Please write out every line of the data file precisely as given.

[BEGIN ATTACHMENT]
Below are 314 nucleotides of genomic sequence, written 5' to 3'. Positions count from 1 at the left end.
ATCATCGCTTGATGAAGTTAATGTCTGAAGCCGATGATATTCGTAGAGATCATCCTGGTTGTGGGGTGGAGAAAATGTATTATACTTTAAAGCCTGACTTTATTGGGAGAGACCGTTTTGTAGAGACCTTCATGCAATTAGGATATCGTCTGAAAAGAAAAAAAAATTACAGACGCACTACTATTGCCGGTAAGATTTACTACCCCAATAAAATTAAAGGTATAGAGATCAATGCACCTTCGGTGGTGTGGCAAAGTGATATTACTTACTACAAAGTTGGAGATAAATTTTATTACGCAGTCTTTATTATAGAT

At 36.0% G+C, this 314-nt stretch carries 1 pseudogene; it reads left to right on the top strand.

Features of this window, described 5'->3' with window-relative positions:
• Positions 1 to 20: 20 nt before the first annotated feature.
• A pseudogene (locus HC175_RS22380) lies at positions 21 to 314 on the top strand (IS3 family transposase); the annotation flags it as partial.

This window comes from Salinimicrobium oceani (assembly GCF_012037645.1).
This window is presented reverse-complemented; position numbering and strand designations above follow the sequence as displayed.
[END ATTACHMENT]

Below are 314 nucleotides of genomic sequence, written 5' to 3'. Positions count from 1 at the left end.
ATCATCGCTTGATGAAGTTAATGTCTGAAGCCGATGATATTCGTAGAGATCATCCTGGTTGTGGGGTGGAGAAAATGTATTATACTTTAAAGCCTGACTTTATTGGGAGAGACCGTTTTGTAGAGACCTTCATGCAATTAGGATATCGTCTGAAAAGAAAAAAAAATTACAGACGCACTACTATTGCCGGTAAGATTTACTACCCCAATAAAATTAAAGGTATAGAGATCAATGCACCTTCGGTGGTGTGGCAAAGTGATATTACTTACTACAAAGTTGGAGATAAATTTTATTACGCAGTCTTTATTATAGAT

At 36.0% G+C, this 314-nt stretch carries 1 pseudogene; it reads left to right on the top strand.

Features of this window, described 5'->3' with window-relative positions:
• Positions 1 to 20: 20 nt before the first annotated feature.
• A pseudogene (locus HC175_RS22380) lies at positions 21 to 314 on the top strand (IS3 family transposase); the annotation flags it as partial.

This window comes from Salinimicrobium oceani (assembly GCF_012037645.1).
This window is presented reverse-complemented; position numbering and strand designations above follow the sequence as displayed.